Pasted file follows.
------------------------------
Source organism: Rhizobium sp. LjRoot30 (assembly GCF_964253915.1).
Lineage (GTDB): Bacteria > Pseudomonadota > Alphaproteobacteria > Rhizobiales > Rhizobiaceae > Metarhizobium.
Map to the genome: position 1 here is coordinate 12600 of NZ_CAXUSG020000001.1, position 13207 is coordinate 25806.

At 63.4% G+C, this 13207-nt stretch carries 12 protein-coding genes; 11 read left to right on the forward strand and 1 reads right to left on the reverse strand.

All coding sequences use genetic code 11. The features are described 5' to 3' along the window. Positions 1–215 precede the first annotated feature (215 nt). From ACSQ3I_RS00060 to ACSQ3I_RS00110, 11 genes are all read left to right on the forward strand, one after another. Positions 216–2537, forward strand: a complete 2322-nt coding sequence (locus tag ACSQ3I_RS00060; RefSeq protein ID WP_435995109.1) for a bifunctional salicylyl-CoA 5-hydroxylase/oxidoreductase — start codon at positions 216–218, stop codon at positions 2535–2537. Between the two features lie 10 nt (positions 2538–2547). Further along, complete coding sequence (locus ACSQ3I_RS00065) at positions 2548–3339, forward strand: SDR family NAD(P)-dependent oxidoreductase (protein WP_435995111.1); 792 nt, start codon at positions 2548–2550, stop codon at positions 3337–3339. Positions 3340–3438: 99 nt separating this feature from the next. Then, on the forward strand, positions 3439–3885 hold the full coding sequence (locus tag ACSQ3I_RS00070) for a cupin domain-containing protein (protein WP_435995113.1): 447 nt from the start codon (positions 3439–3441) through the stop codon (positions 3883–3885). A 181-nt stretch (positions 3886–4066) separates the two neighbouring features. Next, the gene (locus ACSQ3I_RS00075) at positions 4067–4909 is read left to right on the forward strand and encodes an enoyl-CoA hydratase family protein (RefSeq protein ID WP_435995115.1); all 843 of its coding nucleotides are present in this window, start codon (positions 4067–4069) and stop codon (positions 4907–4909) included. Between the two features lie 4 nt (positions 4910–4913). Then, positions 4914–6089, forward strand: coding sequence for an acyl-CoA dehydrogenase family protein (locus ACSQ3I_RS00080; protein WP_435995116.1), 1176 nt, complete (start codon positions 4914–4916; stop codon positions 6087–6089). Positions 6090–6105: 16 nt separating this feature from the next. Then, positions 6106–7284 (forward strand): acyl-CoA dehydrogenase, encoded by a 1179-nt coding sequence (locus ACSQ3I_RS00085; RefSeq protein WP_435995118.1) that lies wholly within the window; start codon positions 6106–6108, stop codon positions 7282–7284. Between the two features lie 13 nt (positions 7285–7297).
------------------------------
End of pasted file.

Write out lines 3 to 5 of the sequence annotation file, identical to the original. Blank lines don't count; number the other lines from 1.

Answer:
Map to the genome: position 1 here is coordinate 12600 of NZ_CAXUSG020000001.1, position 13207 is coordinate 25806.

At 63.4% G+C, this 13207-nt stretch carries 12 protein-coding genes; 11 read left to right on the forward strand and 1 reads right to left on the reverse strand.

All coding sequences use genetic code 11. The features are described 5' to 3' along the window. Positions 1–215 precede the first annotated feature (215 nt). From ACSQ3I_RS00060 to ACSQ3I_RS00110, 11 genes are all read left to right on the forward strand, one after another. Positions 216–2537, forward strand: a complete 2322-nt coding sequence (locus tag ACSQ3I_RS00060; RefSeq protein ID WP_435995109.1) for a bifunctional salicylyl-CoA 5-hydroxylase/oxidoreductase — start codon at positions 216–218, stop codon at positions 2535–2537. Between the two features lie 10 nt (positions 2538–2547). Further along, complete coding sequence (locus ACSQ3I_RS00065) at positions 2548–3339, forward strand: SDR family NAD(P)-dependent oxidoreductase (protein WP_435995111.1); 792 nt, start codon at positions 2548–2550, stop codon at positions 3337–3339. Positions 3340–3438: 99 nt separating this feature from the next. Then, on the forward strand, positions 3439–3885 hold the full coding sequence (locus tag ACSQ3I_RS00070) for a cupin domain-containing protein (protein WP_435995113.1): 447 nt from the start codon (positions 3439–3441) through the stop codon (positions 3883–3885). A 181-nt stretch (positions 3886–4066) separates the two neighbouring features. Next, the gene (locus ACSQ3I_RS00075) at positions 4067–4909 is read left to right on the forward strand and encodes an enoyl-CoA hydratase family protein (RefSeq protein ID WP_435995115.1); all 843 of its coding nucleotides are present in this window, start codon (positions 4067–4069) and stop codon (positions 4907–4909) included. Between the two features lie 4 nt (positions 4910–4913). Then, positions 4914–6089, forward strand: coding sequence for an acyl-CoA dehydrogenase family protein (locus ACSQ3I_RS00080; protein WP_435995116.1), 1176 nt, complete (start codon positions 4914–4916; stop codon positions 6087–6089). Positions 6090–6105: 16 nt separating this feature from the next. Then, positions 6106–7284 (forward strand): acyl-CoA dehydrogenase, encoded by a 1179-nt coding sequence (locus ACSQ3I_RS00085; RefSeq protein WP_435995118.1) that lies wholly within the window; start codon positions 6106–6108, stop codon positions 7282–7284. Between the two features lie 13 nt (positions 7285–7297).